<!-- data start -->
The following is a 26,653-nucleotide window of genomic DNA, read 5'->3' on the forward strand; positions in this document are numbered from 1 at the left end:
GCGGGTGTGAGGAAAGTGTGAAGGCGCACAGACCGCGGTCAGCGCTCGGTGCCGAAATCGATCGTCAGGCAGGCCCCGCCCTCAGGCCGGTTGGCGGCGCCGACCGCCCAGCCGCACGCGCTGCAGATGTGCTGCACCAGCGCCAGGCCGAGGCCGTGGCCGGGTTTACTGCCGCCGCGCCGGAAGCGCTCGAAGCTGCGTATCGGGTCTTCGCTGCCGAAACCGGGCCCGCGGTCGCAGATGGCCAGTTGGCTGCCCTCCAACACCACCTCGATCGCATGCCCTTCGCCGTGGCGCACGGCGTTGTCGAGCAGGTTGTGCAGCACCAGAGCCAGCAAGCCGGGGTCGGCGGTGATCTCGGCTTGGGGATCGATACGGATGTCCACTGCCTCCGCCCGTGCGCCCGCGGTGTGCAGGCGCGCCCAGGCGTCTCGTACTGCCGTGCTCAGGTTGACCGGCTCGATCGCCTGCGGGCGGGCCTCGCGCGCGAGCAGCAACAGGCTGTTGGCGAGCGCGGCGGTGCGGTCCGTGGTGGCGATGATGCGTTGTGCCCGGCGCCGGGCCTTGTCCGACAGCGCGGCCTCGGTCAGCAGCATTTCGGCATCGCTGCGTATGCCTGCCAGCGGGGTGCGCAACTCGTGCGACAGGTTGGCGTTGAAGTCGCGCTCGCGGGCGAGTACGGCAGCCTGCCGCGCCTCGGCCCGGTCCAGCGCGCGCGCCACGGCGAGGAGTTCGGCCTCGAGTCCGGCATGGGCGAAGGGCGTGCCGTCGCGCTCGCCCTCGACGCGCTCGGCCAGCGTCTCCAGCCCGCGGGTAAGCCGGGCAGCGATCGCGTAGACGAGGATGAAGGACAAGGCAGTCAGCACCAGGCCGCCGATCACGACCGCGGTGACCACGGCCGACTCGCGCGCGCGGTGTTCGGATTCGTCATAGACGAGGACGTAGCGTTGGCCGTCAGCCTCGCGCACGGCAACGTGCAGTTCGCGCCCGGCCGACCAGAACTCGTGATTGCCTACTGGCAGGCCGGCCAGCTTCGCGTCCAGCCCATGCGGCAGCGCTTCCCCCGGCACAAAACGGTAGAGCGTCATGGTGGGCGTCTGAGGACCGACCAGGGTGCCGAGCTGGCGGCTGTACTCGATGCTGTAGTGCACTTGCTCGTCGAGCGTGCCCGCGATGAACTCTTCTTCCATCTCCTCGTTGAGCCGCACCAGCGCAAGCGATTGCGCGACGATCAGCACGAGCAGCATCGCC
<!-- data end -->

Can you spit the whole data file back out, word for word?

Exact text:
The following is a 26,653-nucleotide window of genomic DNA, read 5'->3' on the forward strand; positions in this document are numbered from 1 at the left end:
GCGGGTGTGAGGAAAGTGTGAAGGCGCACAGACCGCGGTCAGCGCTCGGTGCCGAAATCGATCGTCAGGCAGGCCCCGCCCTCAGGCCGGTTGGCGGCGCCGACCGCCCAGCCGCACGCGCTGCAGATGTGCTGCACCAGCGCCAGGCCGAGGCCGTGGCCGGGTTTACTGCCGCCGCGCCGGAAGCGCTCGAAGCTGCGTATCGGGTCTTCGCTGCCGAAACCGGGCCCGCGGTCGCAGATGGCCAGTTGGCTGCCCTCCAACACCACCTCGATCGCATGCCCTTCGCCGTGGCGCACGGCGTTGTCGAGCAGGTTGTGCAGCACCAGAGCCAGCAAGCCGGGGTCGGCGGTGATCTCGGCTTGGGGATCGATACGGATGTCCACTGCCTCCGCCCGTGCGCCCGCGGTGTGCAGGCGCGCCCAGGCGTCTCGTACTGCCGTGCTCAGGTTGACCGGCTCGATCGCCTGCGGGCGGGCCTCGCGCGCGAGCAGCAACAGGCTGTTGGCGAGCGCGGCGGTGCGGTCCGTGGTGGCGATGATGCGTTGTGCCCGGCGCCGGGCCTTGTCCGACAGCGCGGCCTCGGTCAGCAGCATTTCGGCATCGCTGCGTATGCCTGCCAGCGGGGTGCGCAACTCGTGCGACAGGTTGGCGTTGAAGTCGCGCTCGCGGGCGAGTACGGCAGCCTGCCGCGCCTCGGCCCGGTCCAGCGCGCGCGCCACGGCGAGGAGTTCGGCCTCGAGTCCGGCATGGGCGAAGGGCGTGCCGTCGCGCTCGCCCTCGACGCGCTCGGCCAGCGTCTCCAGCCCGCGGGTAAGCCGGGCAGCGATCGCGTAGACGAGGATGAAGGACAAGGCAGTCAGCACCAGGCCGCCGATCACGACCGCGGTGACCACGGCCGACTCGCGCGCGCGGTGTTCGGATTCGTCATAGACGAGGACGTAGCGTTGGCCGTCAGCCTCGCGCACGGCAACGTGCAGTTCGCGCCCGGCCGACCAGAACTCGTGATTGCCTACTGGCAGGCCGGCCAGCTTCGCGTCCAGCCCATGCGGCAGCGCTTCCCCCGGCACAAAACGGTAGAGCGTCATGGTGGGCGTCTGAGGACCGACCAGGGTGCCGAGCTGGCGGCTGTACTCGATGCTGTAGTGCACTTGCTCGTCGAGCGTGCCCGCGATGAACTCTTCTTCCATCTCCTCGTTGAGCCGCACCAGCGCAAGCGATTGCGCGACGATCAGCACGAGCAGCATCGCC